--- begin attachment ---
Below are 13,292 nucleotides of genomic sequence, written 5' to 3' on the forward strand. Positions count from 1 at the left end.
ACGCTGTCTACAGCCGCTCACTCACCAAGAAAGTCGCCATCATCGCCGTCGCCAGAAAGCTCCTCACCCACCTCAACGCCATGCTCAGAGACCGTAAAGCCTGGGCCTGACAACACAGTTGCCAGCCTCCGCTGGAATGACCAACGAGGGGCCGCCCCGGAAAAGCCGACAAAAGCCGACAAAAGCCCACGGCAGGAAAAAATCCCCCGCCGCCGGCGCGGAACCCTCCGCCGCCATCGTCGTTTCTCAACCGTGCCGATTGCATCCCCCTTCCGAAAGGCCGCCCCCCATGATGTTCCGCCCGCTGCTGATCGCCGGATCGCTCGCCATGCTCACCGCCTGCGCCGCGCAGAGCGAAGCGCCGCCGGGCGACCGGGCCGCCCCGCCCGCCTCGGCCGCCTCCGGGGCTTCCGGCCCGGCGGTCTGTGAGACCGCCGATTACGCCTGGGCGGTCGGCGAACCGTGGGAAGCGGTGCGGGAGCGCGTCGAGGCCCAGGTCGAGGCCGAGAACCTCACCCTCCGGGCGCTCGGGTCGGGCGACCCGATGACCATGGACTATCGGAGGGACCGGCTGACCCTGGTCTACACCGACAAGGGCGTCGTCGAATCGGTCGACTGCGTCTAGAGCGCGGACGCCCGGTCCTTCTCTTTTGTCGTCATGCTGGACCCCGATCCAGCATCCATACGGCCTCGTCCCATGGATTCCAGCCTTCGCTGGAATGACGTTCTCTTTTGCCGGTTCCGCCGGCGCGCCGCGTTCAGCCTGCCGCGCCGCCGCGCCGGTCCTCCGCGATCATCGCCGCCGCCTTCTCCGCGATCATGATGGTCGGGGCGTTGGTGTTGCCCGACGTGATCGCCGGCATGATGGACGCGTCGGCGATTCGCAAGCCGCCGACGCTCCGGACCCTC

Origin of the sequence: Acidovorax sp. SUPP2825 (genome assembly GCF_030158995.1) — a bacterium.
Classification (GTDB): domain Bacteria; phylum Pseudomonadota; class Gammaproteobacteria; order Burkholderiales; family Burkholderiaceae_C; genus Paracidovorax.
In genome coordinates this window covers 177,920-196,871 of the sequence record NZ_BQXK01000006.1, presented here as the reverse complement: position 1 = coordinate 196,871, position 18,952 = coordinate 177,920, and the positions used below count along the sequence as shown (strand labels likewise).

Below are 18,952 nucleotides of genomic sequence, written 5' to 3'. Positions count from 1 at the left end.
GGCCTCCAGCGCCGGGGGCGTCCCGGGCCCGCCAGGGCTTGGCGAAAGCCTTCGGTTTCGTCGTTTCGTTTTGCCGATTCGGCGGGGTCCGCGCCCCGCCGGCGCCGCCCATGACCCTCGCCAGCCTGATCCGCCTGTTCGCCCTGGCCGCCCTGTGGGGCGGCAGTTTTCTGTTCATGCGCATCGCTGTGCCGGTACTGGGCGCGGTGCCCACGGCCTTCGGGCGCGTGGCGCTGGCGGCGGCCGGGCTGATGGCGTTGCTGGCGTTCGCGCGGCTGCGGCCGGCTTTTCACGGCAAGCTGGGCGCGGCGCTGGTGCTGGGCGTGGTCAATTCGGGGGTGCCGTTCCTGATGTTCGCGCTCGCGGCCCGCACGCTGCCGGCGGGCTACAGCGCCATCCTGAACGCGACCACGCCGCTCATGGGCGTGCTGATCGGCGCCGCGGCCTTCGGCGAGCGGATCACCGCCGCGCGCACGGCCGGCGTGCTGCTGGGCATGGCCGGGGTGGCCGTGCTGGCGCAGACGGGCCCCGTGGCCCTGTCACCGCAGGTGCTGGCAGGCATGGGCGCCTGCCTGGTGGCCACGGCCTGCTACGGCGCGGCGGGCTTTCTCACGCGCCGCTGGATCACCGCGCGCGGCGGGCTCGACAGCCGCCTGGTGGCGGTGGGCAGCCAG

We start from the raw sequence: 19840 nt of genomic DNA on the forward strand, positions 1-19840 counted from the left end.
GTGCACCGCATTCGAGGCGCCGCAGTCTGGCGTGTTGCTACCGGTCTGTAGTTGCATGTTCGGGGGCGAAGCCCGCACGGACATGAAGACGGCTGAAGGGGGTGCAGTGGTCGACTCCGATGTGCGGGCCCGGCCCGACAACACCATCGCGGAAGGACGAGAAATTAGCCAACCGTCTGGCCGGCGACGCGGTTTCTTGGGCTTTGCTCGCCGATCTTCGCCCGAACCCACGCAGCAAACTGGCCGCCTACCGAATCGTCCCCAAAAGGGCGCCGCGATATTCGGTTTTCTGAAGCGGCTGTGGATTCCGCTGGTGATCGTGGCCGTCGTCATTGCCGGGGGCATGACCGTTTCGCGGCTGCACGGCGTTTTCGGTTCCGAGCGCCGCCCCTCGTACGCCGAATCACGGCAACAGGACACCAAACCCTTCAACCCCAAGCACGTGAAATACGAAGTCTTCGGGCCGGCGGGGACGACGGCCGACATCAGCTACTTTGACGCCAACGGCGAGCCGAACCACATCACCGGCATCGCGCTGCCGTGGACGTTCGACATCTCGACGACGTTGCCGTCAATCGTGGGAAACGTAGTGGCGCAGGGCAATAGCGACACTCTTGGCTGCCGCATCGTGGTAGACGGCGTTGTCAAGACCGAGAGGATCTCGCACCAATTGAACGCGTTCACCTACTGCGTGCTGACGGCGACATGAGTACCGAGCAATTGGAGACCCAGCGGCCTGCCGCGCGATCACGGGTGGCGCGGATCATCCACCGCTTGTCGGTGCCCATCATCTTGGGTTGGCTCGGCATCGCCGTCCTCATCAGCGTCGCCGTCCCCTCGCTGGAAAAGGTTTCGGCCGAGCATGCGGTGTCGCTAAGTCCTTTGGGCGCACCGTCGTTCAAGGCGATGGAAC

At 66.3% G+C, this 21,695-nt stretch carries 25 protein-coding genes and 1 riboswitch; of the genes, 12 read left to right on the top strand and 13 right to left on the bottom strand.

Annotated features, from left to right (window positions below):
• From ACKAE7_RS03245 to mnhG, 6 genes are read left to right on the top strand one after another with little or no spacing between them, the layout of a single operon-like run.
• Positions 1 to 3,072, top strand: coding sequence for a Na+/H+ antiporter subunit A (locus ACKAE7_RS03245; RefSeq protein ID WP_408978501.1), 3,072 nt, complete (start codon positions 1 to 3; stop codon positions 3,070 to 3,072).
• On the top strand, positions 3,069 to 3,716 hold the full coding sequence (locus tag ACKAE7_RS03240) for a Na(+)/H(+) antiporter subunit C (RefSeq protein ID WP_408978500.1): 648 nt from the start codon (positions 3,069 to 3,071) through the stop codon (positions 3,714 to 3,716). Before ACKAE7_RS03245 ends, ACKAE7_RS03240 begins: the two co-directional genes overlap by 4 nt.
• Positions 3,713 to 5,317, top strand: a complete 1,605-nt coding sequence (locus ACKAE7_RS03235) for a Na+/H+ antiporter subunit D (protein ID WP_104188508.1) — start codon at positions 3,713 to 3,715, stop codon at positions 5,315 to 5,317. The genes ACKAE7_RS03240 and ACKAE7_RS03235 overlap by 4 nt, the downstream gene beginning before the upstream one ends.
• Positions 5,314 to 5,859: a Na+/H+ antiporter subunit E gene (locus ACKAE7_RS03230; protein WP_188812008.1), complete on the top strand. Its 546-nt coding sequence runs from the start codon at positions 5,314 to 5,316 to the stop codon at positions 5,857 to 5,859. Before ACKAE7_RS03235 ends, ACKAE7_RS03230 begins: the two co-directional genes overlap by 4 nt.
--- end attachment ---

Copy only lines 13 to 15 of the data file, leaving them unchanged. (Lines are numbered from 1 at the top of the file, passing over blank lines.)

• Positions 1 to 3,072, top strand: coding sequence for a Na+/H+ antiporter subunit A (locus ACKAE7_RS03245; RefSeq protein ID WP_408978501.1), 3,072 nt, complete (start codon positions 1 to 3; stop codon positions 3,070 to 3,072).
• On the top strand, positions 3,069 to 3,716 hold the full coding sequence (locus tag ACKAE7_RS03240) for a Na(+)/H(+) antiporter subunit C (RefSeq protein ID WP_408978500.1): 648 nt from the start codon (positions 3,069 to 3,071) through the stop codon (positions 3,714 to 3,716). Before ACKAE7_RS03245 ends, ACKAE7_RS03240 begins: the two co-directional genes overlap by 4 nt.
• Positions 3,713 to 5,317, top strand: a complete 1,605-nt coding sequence (locus ACKAE7_RS03235) for a Na+/H+ antiporter subunit D (protein ID WP_104188508.1) — start codon at positions 3,713 to 3,715, stop codon at positions 5,315 to 5,317. The genes ACKAE7_RS03240 and ACKAE7_RS03235 overlap by 4 nt, the downstream gene beginning before the upstream one ends.